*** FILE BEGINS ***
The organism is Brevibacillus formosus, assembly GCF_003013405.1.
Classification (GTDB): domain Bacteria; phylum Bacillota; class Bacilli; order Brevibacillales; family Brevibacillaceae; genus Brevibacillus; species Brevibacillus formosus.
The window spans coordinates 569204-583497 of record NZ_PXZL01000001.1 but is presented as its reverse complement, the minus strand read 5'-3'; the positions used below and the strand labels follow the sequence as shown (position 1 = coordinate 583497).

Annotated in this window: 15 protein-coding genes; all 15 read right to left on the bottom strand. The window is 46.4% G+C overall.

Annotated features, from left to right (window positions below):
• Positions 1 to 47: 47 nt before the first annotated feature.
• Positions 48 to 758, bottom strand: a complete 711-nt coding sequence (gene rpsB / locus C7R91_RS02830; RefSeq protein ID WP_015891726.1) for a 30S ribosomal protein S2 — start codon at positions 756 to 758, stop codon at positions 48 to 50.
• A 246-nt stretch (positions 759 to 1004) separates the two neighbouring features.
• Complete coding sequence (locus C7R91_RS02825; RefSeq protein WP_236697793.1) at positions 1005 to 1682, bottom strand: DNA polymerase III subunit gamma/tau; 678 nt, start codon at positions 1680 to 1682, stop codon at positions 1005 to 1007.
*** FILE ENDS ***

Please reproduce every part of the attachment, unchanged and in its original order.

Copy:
The organism is Brevibacillus formosus, assembly GCF_003013405.1.
Classification (GTDB): domain Bacteria; phylum Bacillota; class Bacilli; order Brevibacillales; family Brevibacillaceae; genus Brevibacillus; species Brevibacillus formosus.
The window spans coordinates 569204-583497 of record NZ_PXZL01000001.1 but is presented as its reverse complement, the minus strand read 5'-3'; the positions used below and the strand labels follow the sequence as shown (position 1 = coordinate 583497).

Annotated in this window: 15 protein-coding genes; all 15 read right to left on the bottom strand. The window is 46.4% G+C overall.

Annotated features, from left to right (window positions below):
• Positions 1 to 47: 47 nt before the first annotated feature.
• Positions 48 to 758, bottom strand: a complete 711-nt coding sequence (gene rpsB / locus C7R91_RS02830; RefSeq protein ID WP_015891726.1) for a 30S ribosomal protein S2 — start codon at positions 756 to 758, stop codon at positions 48 to 50.
• A 246-nt stretch (positions 759 to 1004) separates the two neighbouring features.
• Complete coding sequence (locus C7R91_RS02825; RefSeq protein WP_236697793.1) at positions 1005 to 1682, bottom strand: DNA polymerase III subunit gamma/tau; 678 nt, start codon at positions 1680 to 1682, stop codon at positions 1005 to 1007.